When I was in grade school, a girl was mad at me and wanted to fight. I was scared sick. I was implementing my typical conflict response of flight, until the girl challenged me after school one day. She came at me, and somewhere inside my flight I turned to fight. I think I surprised her; I know I surprised myself. Who knew I had that in me? The scuffle was silly and harmless, and she ended up backing down. I went home shaking with adrenaline and fear, praying to never cross paths with that enemy again.

Years later, I look back upon the situation with amusement. Two preteen girls in a skirmish? Please. What sort of grade school disagreement could be so dire as to require a physical showdown? As silly as it all was, we were still enemies from that day forward. If I saw her or heard about her after the fight, I pretended I didn’t know her. I cut her off because I didn’t know how to deal with the fear and uncertainty of another round, or even my own aggressive behavior.

I wasn’t a Christian then, but when I came to faith in Jesus, I found that my natural bent toward flight seemed to fit better with what I was reading in Scripture—at least, in terms of not escalating conflicts. Later I would learn that about half of my flight instincts were keeping me from obeying other commands, such as honesty, bold witness, and so on. In particular, my willingness to flee from enemies rather than stay put to work toward reconciliation and restored relationship diminished God’s ability to do the miraculous. I am still learning how to check my flight instinct before obeying it.

But not all Christians have a natural bent to flight; some Christians are more than happy to turn any slight into a conflict, any challenger into an enemy. I can only presume their fight instinct is wrong about half of the time, that they are also still learning how to check it before obeying it.

Both fight and flight have a place, even in the Christian life, but discerning which is appropriate in a particular circumstance is complicated. Some conflicts are intense; some are more steady and sit on a backburner. Some enemies are age old, while others have just recently appeared. Whatever the details, enemies must be faced within and without, and we need help doing it in ways that will honor God.

This issue of Christ and Pop Culture Magazine is dedicated to our enemies and what they teach us. Trudy Smith’s feature, “Encountering the Enemy: Using Film to Nurture Peace in the Israeli-Palestinian Conflict,” details the amazing reconciliatory work being done by a group seeking peace in a place defined by its historical conflicts. Smith challenges us to reconsider how we view our enemies. She probes:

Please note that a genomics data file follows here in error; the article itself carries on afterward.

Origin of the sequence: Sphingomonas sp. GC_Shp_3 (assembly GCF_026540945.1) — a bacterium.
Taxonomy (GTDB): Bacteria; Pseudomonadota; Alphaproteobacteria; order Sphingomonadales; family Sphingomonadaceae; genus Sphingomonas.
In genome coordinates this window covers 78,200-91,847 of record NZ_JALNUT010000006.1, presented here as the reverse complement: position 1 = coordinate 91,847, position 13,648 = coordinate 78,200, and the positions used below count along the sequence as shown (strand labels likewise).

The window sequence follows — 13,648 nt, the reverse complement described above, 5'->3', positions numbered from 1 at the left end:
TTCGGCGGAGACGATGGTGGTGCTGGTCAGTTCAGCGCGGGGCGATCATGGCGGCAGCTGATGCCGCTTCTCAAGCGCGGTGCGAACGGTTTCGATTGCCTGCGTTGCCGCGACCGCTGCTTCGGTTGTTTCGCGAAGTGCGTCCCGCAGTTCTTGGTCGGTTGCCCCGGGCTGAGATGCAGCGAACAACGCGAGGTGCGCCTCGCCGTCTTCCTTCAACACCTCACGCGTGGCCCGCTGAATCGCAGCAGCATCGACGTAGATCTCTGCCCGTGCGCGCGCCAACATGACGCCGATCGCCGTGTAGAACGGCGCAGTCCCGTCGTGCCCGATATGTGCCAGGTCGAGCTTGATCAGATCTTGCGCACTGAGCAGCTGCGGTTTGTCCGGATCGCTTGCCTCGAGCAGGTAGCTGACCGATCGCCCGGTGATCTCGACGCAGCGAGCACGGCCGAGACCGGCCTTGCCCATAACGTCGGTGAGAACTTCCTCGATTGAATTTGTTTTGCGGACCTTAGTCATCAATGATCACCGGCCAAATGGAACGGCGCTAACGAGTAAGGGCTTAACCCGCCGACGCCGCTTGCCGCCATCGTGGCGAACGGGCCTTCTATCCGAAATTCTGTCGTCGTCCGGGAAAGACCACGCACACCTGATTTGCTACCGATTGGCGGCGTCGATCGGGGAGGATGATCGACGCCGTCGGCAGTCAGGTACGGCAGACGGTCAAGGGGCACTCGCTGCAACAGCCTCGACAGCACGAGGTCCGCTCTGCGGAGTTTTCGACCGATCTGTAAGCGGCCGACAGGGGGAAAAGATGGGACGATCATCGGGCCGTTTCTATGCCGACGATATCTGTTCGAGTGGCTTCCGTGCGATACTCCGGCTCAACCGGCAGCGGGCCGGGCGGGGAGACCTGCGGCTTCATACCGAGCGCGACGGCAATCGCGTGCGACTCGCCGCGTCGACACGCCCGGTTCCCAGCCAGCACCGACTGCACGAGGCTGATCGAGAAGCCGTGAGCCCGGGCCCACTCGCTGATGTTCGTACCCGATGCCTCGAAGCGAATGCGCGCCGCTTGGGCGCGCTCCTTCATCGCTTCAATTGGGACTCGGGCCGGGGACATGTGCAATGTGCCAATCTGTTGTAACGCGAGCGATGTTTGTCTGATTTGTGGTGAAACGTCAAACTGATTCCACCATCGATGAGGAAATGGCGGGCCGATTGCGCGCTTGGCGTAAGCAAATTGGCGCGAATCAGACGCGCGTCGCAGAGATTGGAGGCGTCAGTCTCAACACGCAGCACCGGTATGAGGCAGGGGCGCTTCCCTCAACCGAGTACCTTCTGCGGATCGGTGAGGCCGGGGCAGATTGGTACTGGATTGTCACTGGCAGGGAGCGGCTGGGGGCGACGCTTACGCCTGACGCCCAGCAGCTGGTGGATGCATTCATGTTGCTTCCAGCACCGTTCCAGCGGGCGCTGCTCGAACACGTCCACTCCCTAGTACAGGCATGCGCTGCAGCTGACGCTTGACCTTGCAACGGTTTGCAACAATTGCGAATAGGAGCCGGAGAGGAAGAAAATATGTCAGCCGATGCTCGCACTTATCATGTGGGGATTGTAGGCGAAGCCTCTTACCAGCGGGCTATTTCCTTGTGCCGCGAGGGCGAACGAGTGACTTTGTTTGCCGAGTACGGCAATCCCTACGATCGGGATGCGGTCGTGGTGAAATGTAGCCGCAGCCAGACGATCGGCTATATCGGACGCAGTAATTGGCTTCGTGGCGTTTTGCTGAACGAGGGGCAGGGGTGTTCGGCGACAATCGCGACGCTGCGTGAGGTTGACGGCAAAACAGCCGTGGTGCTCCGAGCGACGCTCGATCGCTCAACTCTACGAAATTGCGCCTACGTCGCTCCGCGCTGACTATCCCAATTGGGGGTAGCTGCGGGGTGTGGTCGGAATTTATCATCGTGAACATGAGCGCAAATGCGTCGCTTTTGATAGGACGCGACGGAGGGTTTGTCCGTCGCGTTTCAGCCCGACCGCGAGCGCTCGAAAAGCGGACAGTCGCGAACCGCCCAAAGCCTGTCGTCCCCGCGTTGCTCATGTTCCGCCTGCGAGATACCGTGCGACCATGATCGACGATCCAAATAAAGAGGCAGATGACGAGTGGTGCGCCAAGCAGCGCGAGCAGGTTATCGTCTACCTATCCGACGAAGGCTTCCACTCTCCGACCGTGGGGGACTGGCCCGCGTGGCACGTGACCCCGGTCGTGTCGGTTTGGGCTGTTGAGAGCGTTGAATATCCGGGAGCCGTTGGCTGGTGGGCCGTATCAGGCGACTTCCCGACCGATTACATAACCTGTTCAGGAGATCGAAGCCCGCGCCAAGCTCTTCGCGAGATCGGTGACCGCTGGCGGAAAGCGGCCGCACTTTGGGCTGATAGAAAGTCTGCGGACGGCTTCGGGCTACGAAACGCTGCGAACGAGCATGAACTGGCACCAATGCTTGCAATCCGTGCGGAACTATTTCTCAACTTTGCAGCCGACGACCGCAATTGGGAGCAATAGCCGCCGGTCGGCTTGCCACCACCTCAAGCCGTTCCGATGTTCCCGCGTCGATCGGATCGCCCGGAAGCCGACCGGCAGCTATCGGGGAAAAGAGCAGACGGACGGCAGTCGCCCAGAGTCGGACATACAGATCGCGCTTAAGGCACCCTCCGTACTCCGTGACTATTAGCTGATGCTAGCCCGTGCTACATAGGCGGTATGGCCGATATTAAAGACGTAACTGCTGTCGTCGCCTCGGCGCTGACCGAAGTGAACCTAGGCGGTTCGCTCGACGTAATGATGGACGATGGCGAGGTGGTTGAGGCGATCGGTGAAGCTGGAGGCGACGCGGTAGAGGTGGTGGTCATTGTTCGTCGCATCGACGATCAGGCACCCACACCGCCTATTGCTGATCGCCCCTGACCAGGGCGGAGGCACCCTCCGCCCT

“Do we have the courage to meet our enemies and to discover ourselves in them?”

We tend to distance ourselves from our enemies, whitewashing our actions and attitudes while shredding those of the enemy. According to John Lawrence Heberle, finding common ground is the beginning of something more powerful. In the feature, “Where Cyclical Violence Dies,” Heberle examines the ability of stories to mirror the enemy actions we are blind to:

“Stories of extreme revenge, whether fictional or real, help us to see the cycles of vengeance in our own hearts.”

Abigail Dillon, in her feature “Enemies and Friends in the Halo Franchise,” follows the threads of grace and mercy woven throughout the videogame’s mega storyline. Grace and mercy are powerful forces that make space for enemies to become allies, and even friends.

Engagement with our enemies will be necessary in this life. Whether our natural bent is toward flight or toward fight, keeping those reactions in check will help us respond to conflict as the new creatures God has made us to be. As God’s former enemies, we know firsthand the transformation that’s possible when creative displays of grace and mercy are shown. Certainly such miracles are possible again today when we look for common ground, see our own propensity for vengeance, and make space for something new to emerge.

Illustration courtesy of Seth T. Hahne. Check out Seth’s graphic novel and comic review site, Good Ok Bad.